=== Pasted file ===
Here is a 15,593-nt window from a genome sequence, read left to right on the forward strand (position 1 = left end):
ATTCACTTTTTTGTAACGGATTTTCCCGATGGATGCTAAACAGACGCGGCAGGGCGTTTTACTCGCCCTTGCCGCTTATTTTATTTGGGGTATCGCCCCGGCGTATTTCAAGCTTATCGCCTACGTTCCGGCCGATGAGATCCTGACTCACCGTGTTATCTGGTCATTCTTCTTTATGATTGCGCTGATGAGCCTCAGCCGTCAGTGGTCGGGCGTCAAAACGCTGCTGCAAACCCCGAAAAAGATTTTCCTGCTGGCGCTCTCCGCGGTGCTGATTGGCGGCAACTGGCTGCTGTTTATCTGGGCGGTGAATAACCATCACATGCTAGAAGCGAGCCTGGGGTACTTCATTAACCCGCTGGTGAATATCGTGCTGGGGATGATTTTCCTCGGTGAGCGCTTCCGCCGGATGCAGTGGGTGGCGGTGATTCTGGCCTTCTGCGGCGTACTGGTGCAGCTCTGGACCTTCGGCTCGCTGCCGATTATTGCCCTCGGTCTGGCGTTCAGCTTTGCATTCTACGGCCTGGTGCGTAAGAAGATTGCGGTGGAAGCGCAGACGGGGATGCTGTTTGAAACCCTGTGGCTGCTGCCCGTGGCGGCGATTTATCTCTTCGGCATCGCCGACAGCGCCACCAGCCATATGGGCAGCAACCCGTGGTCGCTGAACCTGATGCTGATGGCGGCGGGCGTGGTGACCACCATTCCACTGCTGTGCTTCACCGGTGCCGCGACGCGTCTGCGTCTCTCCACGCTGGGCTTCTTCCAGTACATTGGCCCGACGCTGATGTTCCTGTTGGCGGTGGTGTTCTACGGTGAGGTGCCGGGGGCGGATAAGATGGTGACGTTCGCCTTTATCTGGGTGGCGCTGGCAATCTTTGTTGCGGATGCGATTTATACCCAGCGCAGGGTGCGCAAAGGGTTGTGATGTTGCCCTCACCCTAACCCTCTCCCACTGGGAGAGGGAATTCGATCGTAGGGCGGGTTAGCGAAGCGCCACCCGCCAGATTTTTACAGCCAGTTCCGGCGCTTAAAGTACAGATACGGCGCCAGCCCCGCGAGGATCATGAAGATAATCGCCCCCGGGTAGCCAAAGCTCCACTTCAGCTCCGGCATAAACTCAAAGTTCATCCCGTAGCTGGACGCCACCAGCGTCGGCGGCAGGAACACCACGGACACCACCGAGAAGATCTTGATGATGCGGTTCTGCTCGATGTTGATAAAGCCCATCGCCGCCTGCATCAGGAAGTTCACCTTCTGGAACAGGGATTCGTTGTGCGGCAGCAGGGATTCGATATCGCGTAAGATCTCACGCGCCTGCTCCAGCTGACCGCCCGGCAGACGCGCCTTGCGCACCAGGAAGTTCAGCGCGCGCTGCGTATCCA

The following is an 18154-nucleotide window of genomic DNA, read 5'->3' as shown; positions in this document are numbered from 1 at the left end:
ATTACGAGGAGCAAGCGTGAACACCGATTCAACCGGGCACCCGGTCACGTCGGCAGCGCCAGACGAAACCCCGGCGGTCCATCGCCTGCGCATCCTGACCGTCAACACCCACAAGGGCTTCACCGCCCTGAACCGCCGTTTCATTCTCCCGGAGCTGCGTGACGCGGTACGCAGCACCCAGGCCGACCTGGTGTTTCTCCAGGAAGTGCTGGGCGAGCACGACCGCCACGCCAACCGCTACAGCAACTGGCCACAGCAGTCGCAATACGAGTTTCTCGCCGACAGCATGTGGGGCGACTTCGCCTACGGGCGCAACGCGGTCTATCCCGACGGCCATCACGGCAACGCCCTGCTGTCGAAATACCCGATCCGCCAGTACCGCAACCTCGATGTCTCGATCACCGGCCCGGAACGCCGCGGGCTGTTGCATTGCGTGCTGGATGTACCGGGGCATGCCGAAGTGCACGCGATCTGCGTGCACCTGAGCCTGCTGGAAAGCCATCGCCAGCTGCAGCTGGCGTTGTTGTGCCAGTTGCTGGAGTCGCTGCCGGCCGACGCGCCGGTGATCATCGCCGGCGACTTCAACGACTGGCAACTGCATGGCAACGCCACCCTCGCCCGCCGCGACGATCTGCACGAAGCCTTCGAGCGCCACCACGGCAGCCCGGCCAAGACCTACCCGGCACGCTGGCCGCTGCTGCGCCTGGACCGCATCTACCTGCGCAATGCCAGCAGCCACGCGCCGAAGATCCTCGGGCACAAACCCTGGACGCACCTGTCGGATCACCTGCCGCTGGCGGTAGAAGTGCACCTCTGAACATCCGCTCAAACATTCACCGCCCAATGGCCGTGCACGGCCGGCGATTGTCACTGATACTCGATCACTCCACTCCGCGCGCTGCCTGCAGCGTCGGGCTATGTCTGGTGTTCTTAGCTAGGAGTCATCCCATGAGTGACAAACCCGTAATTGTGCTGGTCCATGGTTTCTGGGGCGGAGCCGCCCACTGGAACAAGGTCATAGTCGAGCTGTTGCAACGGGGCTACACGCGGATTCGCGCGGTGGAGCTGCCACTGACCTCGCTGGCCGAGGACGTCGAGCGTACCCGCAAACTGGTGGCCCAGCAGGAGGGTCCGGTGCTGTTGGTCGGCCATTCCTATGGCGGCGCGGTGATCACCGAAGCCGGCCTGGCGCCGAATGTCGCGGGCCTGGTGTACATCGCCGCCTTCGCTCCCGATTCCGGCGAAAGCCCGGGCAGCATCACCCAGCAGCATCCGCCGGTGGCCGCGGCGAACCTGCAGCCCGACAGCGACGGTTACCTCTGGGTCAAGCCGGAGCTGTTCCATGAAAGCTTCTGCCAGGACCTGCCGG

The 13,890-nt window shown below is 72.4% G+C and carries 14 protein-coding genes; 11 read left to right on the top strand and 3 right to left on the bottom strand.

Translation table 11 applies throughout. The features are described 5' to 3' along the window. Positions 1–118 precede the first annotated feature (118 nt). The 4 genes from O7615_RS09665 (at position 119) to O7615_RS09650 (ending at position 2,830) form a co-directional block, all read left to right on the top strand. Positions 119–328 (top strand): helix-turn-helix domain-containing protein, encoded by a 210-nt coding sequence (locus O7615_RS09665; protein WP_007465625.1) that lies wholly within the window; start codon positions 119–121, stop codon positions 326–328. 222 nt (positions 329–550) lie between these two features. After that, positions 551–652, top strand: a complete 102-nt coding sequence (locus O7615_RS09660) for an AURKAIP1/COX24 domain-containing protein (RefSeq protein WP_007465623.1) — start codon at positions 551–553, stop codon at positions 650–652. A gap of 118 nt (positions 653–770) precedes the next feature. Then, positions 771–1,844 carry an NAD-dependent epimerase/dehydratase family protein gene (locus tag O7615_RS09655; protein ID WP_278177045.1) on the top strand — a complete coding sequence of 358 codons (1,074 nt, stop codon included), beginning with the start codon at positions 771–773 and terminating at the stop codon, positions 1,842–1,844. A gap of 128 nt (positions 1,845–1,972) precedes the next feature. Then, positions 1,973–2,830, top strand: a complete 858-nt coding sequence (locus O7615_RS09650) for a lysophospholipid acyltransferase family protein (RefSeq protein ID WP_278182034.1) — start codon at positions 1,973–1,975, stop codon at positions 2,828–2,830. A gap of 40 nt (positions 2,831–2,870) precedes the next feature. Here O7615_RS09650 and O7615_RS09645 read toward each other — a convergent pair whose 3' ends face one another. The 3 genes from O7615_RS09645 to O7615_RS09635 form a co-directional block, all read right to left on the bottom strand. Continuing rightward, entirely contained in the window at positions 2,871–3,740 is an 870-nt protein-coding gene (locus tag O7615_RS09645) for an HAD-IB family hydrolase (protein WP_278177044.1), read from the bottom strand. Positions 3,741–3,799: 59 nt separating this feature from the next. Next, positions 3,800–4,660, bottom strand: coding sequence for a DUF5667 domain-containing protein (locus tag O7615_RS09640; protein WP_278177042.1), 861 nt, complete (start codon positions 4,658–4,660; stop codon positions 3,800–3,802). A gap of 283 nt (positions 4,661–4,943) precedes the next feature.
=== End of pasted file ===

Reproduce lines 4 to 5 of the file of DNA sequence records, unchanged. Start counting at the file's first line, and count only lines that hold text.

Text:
ATTACGAGGAGCAAGCGTGAACACCGATTCAACCGGGCACCCGGTCACGTCGGCAGCGCCAGACGAAACCCCGGCGGTCCATCGCCTGCGCATCCTGACCGTCAACACCCACAAGGGCTTCACCGCCCTGAACCGCCGTTTCATTCTCCCGGAGCTGCGTGACGCGGTACGCAGCACCCAGGCCGACCTGGTGTTTCTCCAGGAAGTGCTGGGCGAGCACGACCGCCACGCCAACCGCTACAGCAACTGGCCACAGCAGTCGCAATACGAGTTTCTCGCCGACAGCATGTGGGGCGACTTCGCCTACGGGCGCAACGCGGTCTATCCCGACGGCCATCACGGCAACGCCCTGCTGTCGAAATACCCGATCCGCCAGTACCGCAACCTCGATGTCTCGATCACCGGCCCGGAACGCCGCGGGCTGTTGCATTGCGTGCTGGATGTACCGGGGCATGCCGAAGTGCACGCGATCTGCGTGCACCTGAGCCTGCTGGAAAGCCATCGCCAGCTGCAGCTGGCGTTGTTGTGCCAGTTGCTGGAGTCGCTGCCGGCCGACGCGCCGGTGATCATCGCCGGCGACTTCAACGACTGGCAACTGCATGGCAACGCCACCCTCGCCCGCCGCGACGATCTGCACGAAGCCTTCGAGCGCCACCACGGCAGCCCGGCCAAGACCTACCCGGCACGCTGGCCGCTGCTGCGCCTGGACCGCATCTACCTGCGCAATGCCAGCAGCCACGCGCCGAAGATCCTCGGGCACAAACCCTGGACGCACCTGTCGGATCACCTGCCGCTGGCGGTAGAAGTGCACCTCTGAACATCCGCTCAAACATTCACCGCCCAATGGCCGTGCACGGCCGGCGATTGTCACTGATACTCGATCACTCCACTCCGCGCGCTGCCTGCAGCGTCGGGCTATGTCTGGTGTTCTTAGCTAGGAGTCATCCCATGAGTGACAAACCCGTAATTGTGCTGGTCCATGGTTTCTGGGGCGGAGCCGCCCACTGGAACAAGGTCATAGTCGAGCTGTTGCAACGGGGCTACACGCGGATTCGCGCGGTGGAGCTGCCACTGACCTCGCTGGCCGAGGACGTCGAGCGTACCCGCAAACTGGTGGCCCAGCAGGAGGGTCCGGTGCTGTTGGTCGGCCATTCCTATGGCGGCGCGGTGATCACCGAAGCCGGCCTGGCGCCGAATGTCGCGGGCCTGGTGTACATCGCCGCCTTCGCTCCCGATTCCGGCGAAAGCCCGGGCAGCATCACCCAGCAGCATCCGCCGGTGGCCGCGGCGAACCTGCAGCCCGACAGCGACGGTTACCTCTGGGTCAAGCCGGAGCTGTTCCATGAAAGCTTCTGCCAGGACCTGCCGG

The 13,890-nt window shown below is 72.4% G+C and carries 14 protein-coding genes; 11 read left to right on the top strand and 3 right to left on the bottom strand.